Precarious Symbolism: When the Political Sphere Overshadows Art History

By Farhat, Maymanah | Art Journal, Spring 2013 | Go to article overview

Precarious Symbolism: When the Political Sphere Overshadows Art History


Farhat, Maymanah, Art Journal


The Fertile Crescent: Gender, Art, and Society. Exhibitions organized by Judith K. Brodsky and Ferris Olin. Mason Gross Galleries, Rutgers University, New Brunswick, NJ, August 13--September 9, 2012; Princeton University Art Museum, Princeton, NJ, August 18, 2012--January 13, 2013; Bernstein Gallery at Woodrow Wilson School, Princeton University, August 27--October 19, 2012; Mary H. Dana Women Artists Series Galleries, Mabel Smith Douglass Library, Rutgers University, August 29--December 17, 2012; Paul Robeson Gallery', Arts Council of Princeton, October 4--November 21, 2012

Judith K. Brodsky and Ferris Olin, eds. The Fertile Crescent: Gender, Art, and Society. New Brunswick, NJ: Institute for Women and Art, 2012, 256 pp., 180 color ills. $45

As the methodical beat of a handheld drum begins to pound, a bearded, turbaned figure is shown lying on a bare floor. Overcome by emotional agony, he moves as though waking from a trance. A mane of dark hair frames his painted face as the camera zooms in and his melodic eulogy to lost love commences. This opening scene of Monira Al Qadiri's short film Wu Walla (Oh Torment) (2008) immediately establishes the tone of a slapstick music video. Backed by a band of cross-dressing men who are reduced to black silhouettes, Al Qadiri assumes the role of the film's male protagonist. These spiritmuses, or temptresses, appear to further torment the central character, as she takes contemporary political cliches and Orientalist motifs to the point of absurdity. Filled with localisms, her choreographed short invokes the melodrama of Arab television serials, which are fraught with ascribed gender roles.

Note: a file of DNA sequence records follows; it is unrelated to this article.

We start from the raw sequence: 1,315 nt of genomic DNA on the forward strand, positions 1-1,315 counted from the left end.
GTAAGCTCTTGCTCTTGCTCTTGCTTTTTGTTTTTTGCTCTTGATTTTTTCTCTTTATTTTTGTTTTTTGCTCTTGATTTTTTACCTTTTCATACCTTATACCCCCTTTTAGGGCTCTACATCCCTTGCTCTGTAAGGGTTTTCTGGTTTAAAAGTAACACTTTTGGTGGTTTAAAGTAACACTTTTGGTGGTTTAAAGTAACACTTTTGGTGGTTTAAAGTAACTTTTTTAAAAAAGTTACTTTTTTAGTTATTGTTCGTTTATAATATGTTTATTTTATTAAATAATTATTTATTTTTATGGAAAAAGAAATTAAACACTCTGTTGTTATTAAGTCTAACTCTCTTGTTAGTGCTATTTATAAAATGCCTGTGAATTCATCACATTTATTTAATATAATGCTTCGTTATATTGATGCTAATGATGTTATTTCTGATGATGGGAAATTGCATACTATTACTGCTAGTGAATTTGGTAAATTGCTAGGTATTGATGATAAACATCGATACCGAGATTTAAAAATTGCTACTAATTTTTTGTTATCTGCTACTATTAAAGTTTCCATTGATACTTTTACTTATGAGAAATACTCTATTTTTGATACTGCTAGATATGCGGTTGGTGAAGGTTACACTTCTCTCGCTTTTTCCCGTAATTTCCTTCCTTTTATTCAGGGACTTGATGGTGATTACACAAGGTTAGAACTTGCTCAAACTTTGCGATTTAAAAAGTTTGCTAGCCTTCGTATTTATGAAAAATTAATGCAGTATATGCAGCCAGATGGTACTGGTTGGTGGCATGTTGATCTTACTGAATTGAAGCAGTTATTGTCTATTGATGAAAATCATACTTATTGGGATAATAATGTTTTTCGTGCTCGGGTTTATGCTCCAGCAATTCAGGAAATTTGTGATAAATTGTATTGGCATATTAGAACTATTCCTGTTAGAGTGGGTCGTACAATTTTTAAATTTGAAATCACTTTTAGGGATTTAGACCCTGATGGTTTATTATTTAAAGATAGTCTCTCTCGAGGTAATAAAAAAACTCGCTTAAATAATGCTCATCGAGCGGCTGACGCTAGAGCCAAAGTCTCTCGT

The parodic visuals of Wa Waila often opt for a low-budget feel, as when props drop from the sky on strings or backup dancers sway with the movement of painted fish cutouts. Its soundtrack maintains a torturously slow pace as superfluous scenes unfold. At certain intervals, if only for a split second during close-ups, the artist comes out of character. With the raise of an eyebrow, a slight smile, or an exact stare, she playfully clues in viewers to the ironies of her performance.

The efficacy of Al Qadiri's work rests in her ability to extend its feminist critique beyond a supposed East-West divide--a necessary form of engagement when attempting to supersede today's usual discussions of "Islamic" societies. Together with the artist's more recent The Tragedy of Self (2009, 2012), a series of gender-bending self-portraits that update the gold-leafed imagery of Byzantine icons, Wa Waila was among a number of superbly nuanced works in the group show The Fertile Crescent: Gender, Art, and Society.

In the preface to the exhibition's accompanying publication, the curators Judith K. Brodsky and Ferris Olin describe the multi-venue event and its related programming as part of a larger project on "global feminism" for the Rutgers University Institute for Women and Art (IWA), of which they are the Founding directors. As art historians who have also been integral to The Feminist Art Project (TFAP), their goal is to provide greater availability to art created by women worldwide, including much-needed access to research materials. The Fertile Crescent's catalogue benefits from this concentration, offering hefty sections on each of its featured artists with numerous reproductions, extensive bibliographies, partial biographies, and artist statements.

Brodsky and Olin's curatorial essay, "Unavailable Intersections," reveals the original premise of the Fertile Crescent exhibition, which was to be centered on women artists who reflect the familiar themes of feminist art, namely the exploration of gender and sexuality, or rather how gender and sexuality are fashioned as social constructs, depending on context. The ride of their project is intended as a lighthearted jab at both the "essentialist concept of women" (2) and an outdated understanding of the Middle East born from the early establishment of Western archaeology alongside Euro-American colonial and imperial endeavors in the region. …

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